Doesn’t that sound familiar, just like selling? All those of us, who are in sales for many years, know that relationships matter and that they make a difference. So, the question is not, if relationships matter. They do. The questions are “HOW do relationships matter and HOW do they make a difference?” and “What kind of sales people apply relationships in which ways?”
Especially in complex B2B selling environments, relationships have a special relevance. More than a few stakeholders have to be on the same page, there are often cross-functional buying groups to be orchestrated as a complex stakeholder network. And the sales teams are often not less complex (More on complexity, please click here).
As there are no silver bullet answers, let’s develop a structure of how to think about it. In my role, I had the pleasure to work with many different sales people and account managers in various situations and cultures. Regardless of culture, role and situation – we could identify two general characteristics – order takers and orchestrators. Both have their specific value and preferences. Both will leverage their full potential in different sales situations.
Characteristics of Order Takers:
- Level of relationships: Order Takers have their preferred relationships in the manager and director area. Most of these relationships are in IT and in procurement, including vendor management. These buyers are focused primarily on efficiency and on budget optimization. They aren’t always involved in all the discussions how a certain problem should be solved. They are always involved, when a general “buy-decision” has to be processed, when RFPs have to be created and processed, when a purchase has to be coordinated across the buying system.
- Stages along the customer’s journey: As a consequence of the preferred relationship levels, order takers and their counterparts are often involved when the customer already made a decision how a certain problem should be solved. Now, they are looking for the right products and services to make their best decision to achieve their goals. At this stage, they are focused on their desired solution, no longer on the initial problem.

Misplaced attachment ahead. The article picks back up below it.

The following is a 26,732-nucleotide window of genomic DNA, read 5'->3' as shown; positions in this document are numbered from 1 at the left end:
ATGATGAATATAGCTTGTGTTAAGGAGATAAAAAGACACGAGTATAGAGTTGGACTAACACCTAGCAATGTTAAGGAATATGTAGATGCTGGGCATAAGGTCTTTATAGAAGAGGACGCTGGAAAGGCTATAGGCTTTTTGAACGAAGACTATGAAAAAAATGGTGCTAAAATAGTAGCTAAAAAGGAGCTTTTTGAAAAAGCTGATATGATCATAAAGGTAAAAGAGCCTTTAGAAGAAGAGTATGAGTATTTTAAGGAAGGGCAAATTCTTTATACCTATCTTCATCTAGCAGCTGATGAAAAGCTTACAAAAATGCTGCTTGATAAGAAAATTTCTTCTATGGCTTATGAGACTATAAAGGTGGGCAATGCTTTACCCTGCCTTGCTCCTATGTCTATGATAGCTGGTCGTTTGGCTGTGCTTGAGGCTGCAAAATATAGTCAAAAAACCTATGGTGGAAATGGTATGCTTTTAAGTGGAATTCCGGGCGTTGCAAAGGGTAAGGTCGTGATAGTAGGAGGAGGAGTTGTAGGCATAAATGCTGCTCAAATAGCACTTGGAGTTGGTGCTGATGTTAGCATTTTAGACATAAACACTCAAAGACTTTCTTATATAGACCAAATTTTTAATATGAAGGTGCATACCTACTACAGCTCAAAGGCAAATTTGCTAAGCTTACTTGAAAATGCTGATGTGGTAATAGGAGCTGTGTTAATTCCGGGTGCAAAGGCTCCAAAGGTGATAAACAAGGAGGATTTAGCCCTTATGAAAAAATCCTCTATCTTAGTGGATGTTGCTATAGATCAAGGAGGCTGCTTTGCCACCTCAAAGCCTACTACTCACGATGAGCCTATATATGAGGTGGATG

- Messaging: Order takers prefer to talk about specific products and services, they focus on competitive advantages as well as unique and specific benefits. They prefer to talk about what a product or a service is and what it does. This is the kind of messaging is required after successful value hypothesis and value propositions, after the customer has made a decision how to solve the problem and knows what to buy.
Characteristics of Orchestrators:
- Level of relationships: Orchestrators prefer to talk to senior executives including C-level, across the customer’s organization, in lines of business and in IT. These stakeholders have an effectiveness and investment focus. Their challenges are e.g. how to improve the top level business objectives, how to use technology to increase effectiveness, how to create potential to grow using B2B2C thinking and the list goes on and on…Having conversations with these stakeholders requires real business acumen, understanding business and IT, based on understanding their expertise.
- Stages along the customer’s journey: Orchestrators involve themselves at the very early stages along the customer’s journey, when problems and challenges are analyzed and when different ideas and approaches are assessed to find the best approach. An orchestrator can create a tremendous value if he/she is able to identify those situations, to provide context and new ideas and perspectives how such a problem could be solved differently and what the best economic impact could be. The leadership moment for any orchestrator: Key to success is not to have all these conversations alone, but to connect the dots to the right stakeholders within the customer’s organization (bring in the right subject matter experts at the right time to the right place).
- Messaging: Orchestrators focus their messaging on the customer’s problems and challenges. What they have to sell is not part of an orchestrator’s initial conversations. They focus on understanding the customer’s situation completely, then they map what they learned to their own portfolio of products and services. Then, they come up with ideas and solutions, based on experiences with other customers, with tailored insights, facts and figures. Their messaging is focused on what a certain solution MEANS for the customers in terms of business outcomes.
A lot of differences – but also a lot of opportunities to leverage a sales team’s full potential:
In general, creating new business requires orchestrators, especially if the desired new business depends on executive decision makers. If new business – for selected products – can also be created with decision makers on a manager/director level, then let the order takers make that business. Maintaining and growing existing business is a perfect role for order takers and they will be highly efficient.
Our different customers buy differently, our sales people sell differently, every complex deal is different, and every complex buying decision is made differently – isn’t it time to check your sales force enablement programs? Are they really tailored along the customer’s journey to support order takers and orchestrators accordingly? What about the sales manager’s coaching maps? Do they reflect those differences? If not, don’t add additional rules and checklists…
It’s time for frameworks and core principles. They are key to success in complex sales environments, as a foundation for enablement services, for sales people and their manager and leaders.